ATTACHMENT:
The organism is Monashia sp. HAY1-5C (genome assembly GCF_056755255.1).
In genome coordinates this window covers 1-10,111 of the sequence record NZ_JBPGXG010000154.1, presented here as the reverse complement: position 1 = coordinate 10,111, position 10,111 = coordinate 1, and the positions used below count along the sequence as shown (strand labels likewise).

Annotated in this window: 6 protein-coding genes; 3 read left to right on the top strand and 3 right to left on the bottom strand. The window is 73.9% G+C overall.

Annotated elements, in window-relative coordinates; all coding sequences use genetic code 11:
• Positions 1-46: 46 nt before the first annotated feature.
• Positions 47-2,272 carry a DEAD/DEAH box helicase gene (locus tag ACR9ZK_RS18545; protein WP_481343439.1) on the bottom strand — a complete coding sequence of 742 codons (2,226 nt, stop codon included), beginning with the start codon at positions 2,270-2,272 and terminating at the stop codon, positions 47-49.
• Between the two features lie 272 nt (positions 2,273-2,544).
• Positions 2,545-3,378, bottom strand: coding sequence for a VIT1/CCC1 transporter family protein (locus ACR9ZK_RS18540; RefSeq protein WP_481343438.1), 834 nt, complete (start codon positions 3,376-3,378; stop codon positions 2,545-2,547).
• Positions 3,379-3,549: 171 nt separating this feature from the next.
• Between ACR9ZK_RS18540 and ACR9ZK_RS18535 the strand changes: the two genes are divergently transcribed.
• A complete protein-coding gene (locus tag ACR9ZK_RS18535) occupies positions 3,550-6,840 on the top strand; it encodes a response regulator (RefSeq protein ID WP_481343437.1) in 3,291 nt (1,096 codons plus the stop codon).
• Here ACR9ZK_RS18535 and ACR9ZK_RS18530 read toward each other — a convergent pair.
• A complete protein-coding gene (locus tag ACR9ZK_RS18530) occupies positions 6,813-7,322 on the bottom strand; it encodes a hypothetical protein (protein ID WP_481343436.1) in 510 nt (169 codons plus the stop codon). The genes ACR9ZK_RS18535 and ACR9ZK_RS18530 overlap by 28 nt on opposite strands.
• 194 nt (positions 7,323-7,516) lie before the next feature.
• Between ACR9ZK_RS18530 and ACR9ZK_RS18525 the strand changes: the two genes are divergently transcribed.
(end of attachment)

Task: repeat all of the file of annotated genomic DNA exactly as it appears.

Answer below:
The organism is Monashia sp. HAY1-5C (genome assembly GCF_056755255.1).
In genome coordinates this window covers 1-10,111 of the sequence record NZ_JBPGXG010000154.1, presented here as the reverse complement: position 1 = coordinate 10,111, position 10,111 = coordinate 1, and the positions used below count along the sequence as shown (strand labels likewise).

Annotated in this window: 6 protein-coding genes; 3 read left to right on the top strand and 3 right to left on the bottom strand. The window is 73.9% G+C overall.

Annotated elements, in window-relative coordinates; all coding sequences use genetic code 11:
• Positions 1-46: 46 nt before the first annotated feature.
• Positions 47-2,272 carry a DEAD/DEAH box helicase gene (locus tag ACR9ZK_RS18545; protein WP_481343439.1) on the bottom strand — a complete coding sequence of 742 codons (2,226 nt, stop codon included), beginning with the start codon at positions 2,270-2,272 and terminating at the stop codon, positions 47-49.
• Between the two features lie 272 nt (positions 2,273-2,544).
• Positions 2,545-3,378, bottom strand: coding sequence for a VIT1/CCC1 transporter family protein (locus ACR9ZK_RS18540; RefSeq protein WP_481343438.1), 834 nt, complete (start codon positions 3,376-3,378; stop codon positions 2,545-2,547).
• Positions 3,379-3,549: 171 nt separating this feature from the next.
• Between ACR9ZK_RS18540 and ACR9ZK_RS18535 the strand changes: the two genes are divergently transcribed.
• A complete protein-coding gene (locus tag ACR9ZK_RS18535) occupies positions 3,550-6,840 on the top strand; it encodes a response regulator (RefSeq protein ID WP_481343437.1) in 3,291 nt (1,096 codons plus the stop codon).
• Here ACR9ZK_RS18535 and ACR9ZK_RS18530 read toward each other — a convergent pair.
• A complete protein-coding gene (locus tag ACR9ZK_RS18530) occupies positions 6,813-7,322 on the bottom strand; it encodes a hypothetical protein (protein ID WP_481343436.1) in 510 nt (169 codons plus the stop codon). The genes ACR9ZK_RS18535 and ACR9ZK_RS18530 overlap by 28 nt on opposite strands.
• 194 nt (positions 7,323-7,516) lie before the next feature.
• Between ACR9ZK_RS18530 and ACR9ZK_RS18525 the strand changes: the two genes are divergently transcribed.